Six months ago, I left my teaching job in Korea and started the journey to becoming a digital nomad. As much as I’d love to say it’s a vacation on the beach with a little bit of laptop time, that’s unfortunately not the case. Despite not everything being sunshine and rainbows, I certainly don’t regret it.
Beginning as a Digital Nomad
When I left my teaching job, I knew about remote work, but it wasn’t at the forefront of my mind. I needed something I could start right away and could do in a foreign country (as I wasn’t in my home country at the time).
After a bit of research, I became obsessed with the #digitalnomadlife and the idea of being location independent. Travel has always been important to me and something I valued highly, so I knew I needed something that allowed me to that.
ESL teaching jumpstarted a more travel-friendly lifestyle, but I wanted more. From classroom ESL teaching, it wasn’t too much of a stretch to switch to an online platform. That’s when I started with VIPKid.
It started off like a “normal job” – working 7-8 hours a day, 5-6 days a week. The best part of is the ability to make my own schedule and working from anywhere. As long as I have a strong internet connection and a quiet place to work, I’m good to go! I’m not the digital nomad you’ll see at trendy cafes working away. If I was in there singing the silly children’s song, I’m sure I’d get kicked out in a second!
What’s great about this kind of job, is when I have more time I work more. When I’m busy or travelling, I work less. Overall it evens out and allows me to be in control.
Growing as a Digital Nomad
While I was still in Korea, I picked up some tutoring to supplement my income and to help cover my upcoming travel expenses. While this isn’t a digital nomad job, it’s certainly something you can do while travelling if you’re in one place long enough.
I was also continuously trying out different jobs. This was for a few reasons. To find out what I liked to do, what I was good at, and what worked for this lifestyle.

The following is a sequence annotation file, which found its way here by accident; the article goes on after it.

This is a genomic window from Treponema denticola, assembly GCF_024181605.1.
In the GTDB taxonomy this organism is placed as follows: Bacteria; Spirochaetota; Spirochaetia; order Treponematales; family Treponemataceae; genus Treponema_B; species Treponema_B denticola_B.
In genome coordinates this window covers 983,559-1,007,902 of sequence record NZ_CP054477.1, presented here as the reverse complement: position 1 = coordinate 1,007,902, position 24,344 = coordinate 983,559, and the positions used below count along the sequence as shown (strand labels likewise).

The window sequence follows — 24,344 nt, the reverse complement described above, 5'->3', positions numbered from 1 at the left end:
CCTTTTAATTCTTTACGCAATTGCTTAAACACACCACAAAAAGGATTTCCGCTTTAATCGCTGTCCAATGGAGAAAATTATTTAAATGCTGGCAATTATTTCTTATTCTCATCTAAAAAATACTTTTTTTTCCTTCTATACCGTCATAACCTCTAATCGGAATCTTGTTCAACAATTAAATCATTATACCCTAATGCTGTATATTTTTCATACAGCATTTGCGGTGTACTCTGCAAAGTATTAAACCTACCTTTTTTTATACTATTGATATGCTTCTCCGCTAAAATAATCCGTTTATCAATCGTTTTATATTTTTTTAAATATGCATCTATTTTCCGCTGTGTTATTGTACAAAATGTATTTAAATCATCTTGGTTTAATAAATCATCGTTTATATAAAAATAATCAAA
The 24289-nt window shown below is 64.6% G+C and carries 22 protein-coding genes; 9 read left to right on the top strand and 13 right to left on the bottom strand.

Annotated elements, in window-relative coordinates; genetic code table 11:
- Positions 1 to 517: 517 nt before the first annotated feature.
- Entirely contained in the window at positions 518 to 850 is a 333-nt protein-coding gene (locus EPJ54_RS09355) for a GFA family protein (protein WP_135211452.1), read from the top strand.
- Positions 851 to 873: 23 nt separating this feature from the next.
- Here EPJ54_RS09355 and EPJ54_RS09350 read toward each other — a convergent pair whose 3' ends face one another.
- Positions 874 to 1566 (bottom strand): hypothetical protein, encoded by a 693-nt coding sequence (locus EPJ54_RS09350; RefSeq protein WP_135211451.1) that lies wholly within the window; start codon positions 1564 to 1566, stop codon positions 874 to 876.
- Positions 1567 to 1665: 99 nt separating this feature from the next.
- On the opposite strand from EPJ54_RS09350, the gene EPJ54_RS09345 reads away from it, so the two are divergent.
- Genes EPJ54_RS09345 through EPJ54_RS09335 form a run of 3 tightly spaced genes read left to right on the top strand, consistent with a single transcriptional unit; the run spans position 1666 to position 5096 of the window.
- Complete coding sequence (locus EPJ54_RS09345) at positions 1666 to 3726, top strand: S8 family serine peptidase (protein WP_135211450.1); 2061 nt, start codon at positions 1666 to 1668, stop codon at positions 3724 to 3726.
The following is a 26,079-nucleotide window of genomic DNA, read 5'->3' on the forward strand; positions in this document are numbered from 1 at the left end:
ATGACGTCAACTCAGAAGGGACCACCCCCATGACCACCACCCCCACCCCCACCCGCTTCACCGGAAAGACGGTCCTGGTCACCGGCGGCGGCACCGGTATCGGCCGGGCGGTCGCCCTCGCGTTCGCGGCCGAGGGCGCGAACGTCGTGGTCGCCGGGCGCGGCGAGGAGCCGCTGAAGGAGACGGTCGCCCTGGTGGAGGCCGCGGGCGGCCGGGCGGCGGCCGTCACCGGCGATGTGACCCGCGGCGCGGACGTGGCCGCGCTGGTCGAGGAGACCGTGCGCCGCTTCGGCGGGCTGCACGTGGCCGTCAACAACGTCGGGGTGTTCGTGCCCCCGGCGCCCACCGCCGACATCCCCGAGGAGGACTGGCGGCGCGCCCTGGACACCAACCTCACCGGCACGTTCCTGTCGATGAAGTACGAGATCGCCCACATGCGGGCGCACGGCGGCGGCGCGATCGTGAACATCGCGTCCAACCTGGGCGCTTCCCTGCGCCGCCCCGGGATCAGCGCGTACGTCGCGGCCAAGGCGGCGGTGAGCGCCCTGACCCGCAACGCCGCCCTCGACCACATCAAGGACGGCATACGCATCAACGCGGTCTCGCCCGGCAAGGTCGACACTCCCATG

I was doing tons of research at this point. Reading blogs, attending webinars, and learning as much as possible. I kept doing ‘traditional’ (i.e. in person) freelance jobs that I had done before – modelling, voice work, promotional events, etc. to boost my income and get out and meet people. You can check out my average monthly income over the last six months below.
Earning as a Digital Nomad
While no two months are the same, I would average around $1300 USD per month. Some months more, some less. My last few months in Korea were much higher thanks to the tutoring, while my time travelling around Europe were lower.
How to Get Started as a Digital Nomad
Firstly, I would highly suggest either have some savings or a fairly consistent job. I had a couple thousand in savings when I left my job and immediately looked for a something I could do regularly.
Even if it’s not the income amount you’re searching for (I want to make more than $1000 a month) it’s at least something I can count on. I don’t have to keep applying to it, pitching to a company, or waiting for clients. It’s consistent and regular income – but I still have a sense of control over it based on how much I want to work.
The other jobs are a mix of passion projects and things I would like to learn. I was trying on many different hats. I looked into becoming a Virtual Assistant, tried transcription, and a few other jobs. Turns out, I liked freelance writing and editing – but that I wasn’t a huge fan of transcription.
When you have that consistent baseline, it gives you more of an opportunity to do some trial and error to find out what you like.
I also took tons of courses to learn as much as I could and get my blog up and running and looking nice. I hours of research about what hosting I want, get my theme looking how I wanted, and not knowing any code, lots of googling.
But that’s okay, I love learning. And despite my blog not being exactly where I hoped it’d be, I’m quite happy with what it’s become. When I set my initial goals, it was before I intended to spend months in Europe travelling around. Before I knew I wasn’t going to have great internet all the time, and before I really knew what I wanted.
And that’s okay – because life happens.
Managing expectations and being honest with yourself is truly key to achieving what you want (even when that changes!) and being successful as a digital nomad.
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